The location is filled with various objects. Some are outright weird, such as a bunny in a hotel room. When you find it, you click on it and it’ll disappear while the object on the list is crossed off. In each playable scene, there is always one object that advances the plot, such as Allie’s party outfit, Shaun’s camera, or pieces of paper (which might then become a jigsaw puzzle).
When you’re stuck or tired of finding a certain object, you simply click on the Hint bar to show a circle of lights over the elusive hidden object.
There are three ways of charging up the “bar’ of the Hint option:
- locate and click a hidden Harlquin logo in a scene (it appears in every playable scene) to give the Hint bar an instant full charge.
- the Hint bar self-charges within thirty seconds
- click on two hidden objects in a quick succession will feed a shot of charge to the Hint bar.
If you randomly click around the playable scene too often in a go, the cursor will freeze for a couple of seconds to remind you this is draining the Hint bar. The rest of the puzzles are jigsaw puzzles, memory games ( and logic puzzles (all involves numbers, which I initially found alarming as I’m dyscalculic, but I managed to solve them without help; it’s that easy). If you get stuck or bored with a certain mini game, you can always click on “Skip’ (which appears after a minute or so) to bypass this mini game.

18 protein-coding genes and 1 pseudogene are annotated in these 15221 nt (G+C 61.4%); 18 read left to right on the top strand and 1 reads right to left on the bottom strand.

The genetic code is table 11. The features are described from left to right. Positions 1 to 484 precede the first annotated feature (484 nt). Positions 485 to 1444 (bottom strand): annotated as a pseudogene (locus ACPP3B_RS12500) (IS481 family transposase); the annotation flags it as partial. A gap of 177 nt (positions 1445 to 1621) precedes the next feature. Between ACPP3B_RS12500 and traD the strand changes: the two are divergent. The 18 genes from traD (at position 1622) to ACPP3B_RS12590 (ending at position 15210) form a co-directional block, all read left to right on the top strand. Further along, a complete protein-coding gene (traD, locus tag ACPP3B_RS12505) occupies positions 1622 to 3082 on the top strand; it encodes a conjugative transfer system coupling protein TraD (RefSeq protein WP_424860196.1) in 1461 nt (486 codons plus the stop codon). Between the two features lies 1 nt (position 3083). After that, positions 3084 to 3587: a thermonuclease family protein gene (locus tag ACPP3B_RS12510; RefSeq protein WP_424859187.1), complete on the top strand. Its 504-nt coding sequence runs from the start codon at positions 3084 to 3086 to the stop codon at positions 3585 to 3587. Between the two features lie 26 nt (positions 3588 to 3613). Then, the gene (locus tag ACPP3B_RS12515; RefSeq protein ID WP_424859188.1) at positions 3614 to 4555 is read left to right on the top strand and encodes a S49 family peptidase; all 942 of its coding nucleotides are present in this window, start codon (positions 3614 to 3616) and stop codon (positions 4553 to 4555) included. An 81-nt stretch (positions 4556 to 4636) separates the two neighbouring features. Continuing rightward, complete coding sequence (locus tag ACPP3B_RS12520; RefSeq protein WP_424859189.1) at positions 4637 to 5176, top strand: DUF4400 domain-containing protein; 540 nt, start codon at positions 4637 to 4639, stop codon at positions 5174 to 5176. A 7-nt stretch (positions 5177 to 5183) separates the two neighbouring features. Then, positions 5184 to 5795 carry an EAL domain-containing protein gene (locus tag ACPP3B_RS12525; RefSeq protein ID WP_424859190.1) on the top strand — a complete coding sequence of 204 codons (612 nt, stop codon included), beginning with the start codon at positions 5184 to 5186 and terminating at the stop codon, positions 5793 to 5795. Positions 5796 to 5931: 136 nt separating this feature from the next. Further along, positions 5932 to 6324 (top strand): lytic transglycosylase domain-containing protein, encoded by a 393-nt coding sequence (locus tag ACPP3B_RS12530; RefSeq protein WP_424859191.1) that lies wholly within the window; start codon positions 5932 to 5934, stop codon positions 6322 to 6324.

The overall design makes it simple enough for anyone to learn how to play the game with ease.
Still, how was the gameplay? And the story? Ha! What story? Actually, what romance? Let’s be fair-‘ there is a plot of sort, which involves a conspiracy against the Prince and it’s down to Allie and Shaun to put a stop to it. It’s quite sad that this plot is a lot more interesting than Allie’s romance with the Prince.